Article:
Chinese non-performing loans – are there investment opportunities?
December 22, 2015
Investment opportunities in Europe remain at an all-time high – but a number of investors are also paying increasing attention to the Far East. With that in mind I thought I would make a few comments on the developing situation in China.
Chinese NPLs on the rise
Non performing loans (NPL) in China are clearly on the rise with data from the China Banking Regulatory Commission (CBRC) suggesting that the level of NPLs has increased over 16 consecutive quarters reaching RMB 1,200 billion (c.€170 billion) by the end of September 2015. In a nutshell, rising NPLs are a result of a 5 year debt binge and a slowing economy.
Under CBRC rules the NPL ratio for China’s banks sits at 1.59%, which sees China’s NPL ratio as relatively low compared to the World Bank average of 4.2%. However, this is likely to be driven by the differences in NPL definitions and provisioning rules in China – for example, where a borrower is more than 3 months past due this is only “usually” considered to be an NPL when a bank expects a loss might be incurred. Instead, these loans are usually classified as “Special Mention” and this ratio has grown from 3.12% in 2014 to 3.77% in 2015. This, coupled with the officially reported NPL ratio, gives a more likely range of c.3%-5% as a total NPL ratio.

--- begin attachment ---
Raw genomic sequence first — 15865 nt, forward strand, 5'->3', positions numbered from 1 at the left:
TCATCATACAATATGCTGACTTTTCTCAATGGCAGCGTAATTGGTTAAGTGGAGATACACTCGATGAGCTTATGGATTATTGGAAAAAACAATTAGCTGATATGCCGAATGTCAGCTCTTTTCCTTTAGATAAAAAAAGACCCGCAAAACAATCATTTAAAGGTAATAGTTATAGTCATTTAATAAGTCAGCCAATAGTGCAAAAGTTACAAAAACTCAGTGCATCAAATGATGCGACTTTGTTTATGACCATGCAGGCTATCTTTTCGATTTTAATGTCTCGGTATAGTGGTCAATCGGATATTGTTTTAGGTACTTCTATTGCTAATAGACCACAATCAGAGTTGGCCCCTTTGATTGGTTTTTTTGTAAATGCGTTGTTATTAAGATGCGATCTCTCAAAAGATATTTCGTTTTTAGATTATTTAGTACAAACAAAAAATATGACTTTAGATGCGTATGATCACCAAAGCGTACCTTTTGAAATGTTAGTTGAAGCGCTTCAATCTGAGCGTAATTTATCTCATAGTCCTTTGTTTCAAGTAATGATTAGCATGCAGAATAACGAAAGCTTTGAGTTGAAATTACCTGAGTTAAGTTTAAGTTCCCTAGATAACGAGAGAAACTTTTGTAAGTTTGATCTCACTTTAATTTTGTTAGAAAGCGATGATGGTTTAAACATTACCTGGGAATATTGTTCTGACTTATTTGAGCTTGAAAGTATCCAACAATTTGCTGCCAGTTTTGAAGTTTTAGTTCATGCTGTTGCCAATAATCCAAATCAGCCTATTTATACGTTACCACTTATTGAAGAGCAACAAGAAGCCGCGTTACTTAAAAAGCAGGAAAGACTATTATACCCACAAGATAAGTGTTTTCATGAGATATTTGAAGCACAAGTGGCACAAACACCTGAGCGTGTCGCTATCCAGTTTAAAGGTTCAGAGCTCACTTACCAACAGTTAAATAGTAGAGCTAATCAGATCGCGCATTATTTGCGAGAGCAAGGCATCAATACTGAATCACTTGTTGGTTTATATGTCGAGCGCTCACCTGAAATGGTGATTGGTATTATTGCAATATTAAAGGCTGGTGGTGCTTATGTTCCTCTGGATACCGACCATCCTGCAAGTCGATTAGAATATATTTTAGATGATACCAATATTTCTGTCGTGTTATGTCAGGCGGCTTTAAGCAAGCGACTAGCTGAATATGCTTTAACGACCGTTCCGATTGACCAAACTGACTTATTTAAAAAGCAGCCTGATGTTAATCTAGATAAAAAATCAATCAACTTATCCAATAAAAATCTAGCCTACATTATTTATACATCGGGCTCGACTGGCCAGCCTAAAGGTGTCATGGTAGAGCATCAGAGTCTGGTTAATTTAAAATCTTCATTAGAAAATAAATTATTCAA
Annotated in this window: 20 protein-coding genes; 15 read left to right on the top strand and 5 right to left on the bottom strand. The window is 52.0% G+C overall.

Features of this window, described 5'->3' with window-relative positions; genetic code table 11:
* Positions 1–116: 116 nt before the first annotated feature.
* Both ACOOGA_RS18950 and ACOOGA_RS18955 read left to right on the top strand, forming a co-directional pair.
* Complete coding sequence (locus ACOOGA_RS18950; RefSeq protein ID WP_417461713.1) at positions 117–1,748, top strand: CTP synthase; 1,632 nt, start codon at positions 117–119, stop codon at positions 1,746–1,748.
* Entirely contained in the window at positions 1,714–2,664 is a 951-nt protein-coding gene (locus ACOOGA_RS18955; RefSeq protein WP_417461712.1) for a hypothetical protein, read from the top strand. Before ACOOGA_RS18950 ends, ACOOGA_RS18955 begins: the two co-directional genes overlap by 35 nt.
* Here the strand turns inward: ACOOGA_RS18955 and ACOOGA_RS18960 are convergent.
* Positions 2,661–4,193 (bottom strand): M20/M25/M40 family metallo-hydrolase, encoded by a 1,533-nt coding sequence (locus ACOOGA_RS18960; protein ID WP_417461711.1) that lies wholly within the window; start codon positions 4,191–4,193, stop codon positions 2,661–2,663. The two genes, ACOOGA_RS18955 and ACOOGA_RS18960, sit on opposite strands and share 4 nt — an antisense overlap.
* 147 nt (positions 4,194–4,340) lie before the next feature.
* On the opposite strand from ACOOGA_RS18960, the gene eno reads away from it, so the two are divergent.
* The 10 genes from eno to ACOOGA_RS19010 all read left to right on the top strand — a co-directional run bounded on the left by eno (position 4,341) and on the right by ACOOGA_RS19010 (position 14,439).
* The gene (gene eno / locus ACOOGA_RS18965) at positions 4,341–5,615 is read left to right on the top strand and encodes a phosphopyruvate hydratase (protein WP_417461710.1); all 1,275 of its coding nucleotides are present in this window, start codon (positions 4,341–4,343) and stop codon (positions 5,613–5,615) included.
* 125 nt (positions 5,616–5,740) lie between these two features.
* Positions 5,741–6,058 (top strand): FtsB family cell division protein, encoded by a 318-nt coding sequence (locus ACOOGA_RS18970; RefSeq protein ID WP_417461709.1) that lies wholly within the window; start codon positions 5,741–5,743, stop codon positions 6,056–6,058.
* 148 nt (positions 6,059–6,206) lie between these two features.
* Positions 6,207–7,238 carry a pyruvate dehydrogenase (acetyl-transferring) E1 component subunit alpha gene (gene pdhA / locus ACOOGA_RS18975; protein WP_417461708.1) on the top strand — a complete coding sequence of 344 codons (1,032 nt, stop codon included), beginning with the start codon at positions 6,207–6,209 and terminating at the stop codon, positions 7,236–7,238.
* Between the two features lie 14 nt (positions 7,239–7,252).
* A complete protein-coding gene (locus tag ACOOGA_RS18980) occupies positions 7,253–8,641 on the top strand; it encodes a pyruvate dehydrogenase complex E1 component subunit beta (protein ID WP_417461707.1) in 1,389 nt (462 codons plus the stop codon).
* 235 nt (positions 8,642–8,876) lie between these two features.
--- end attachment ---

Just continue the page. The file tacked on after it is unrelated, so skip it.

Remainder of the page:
How high will they go?
I see it as inevitable that NPL levels in China will continue to rise, although how high they will go is anyone’s guess as Beijing has the ability to control the speed of loan defaults as a significant portion of the lending in the system is by state owned banks and companies. I therefore see the risk of a financial crisis emerging in the banking sector as being extremely low.
In terms of possible market opportunities, on the whole I expect the outlook for foreign investors to be relatively uncertain in the short term, given domestic investors have a natural advantage. Our local team is however seeing increasing deal flow and I expect the volume of investment opportunities to increase. If foreign investors are prepared to “take the plunge” then it will provide them a good learning ground in preparation for follow on opportunities in the medium term.
What do you make of the Chinese NPL market? What are the opportunities for investors? Share your thoughts below or schedule a meeting to discuss your plans in confidence.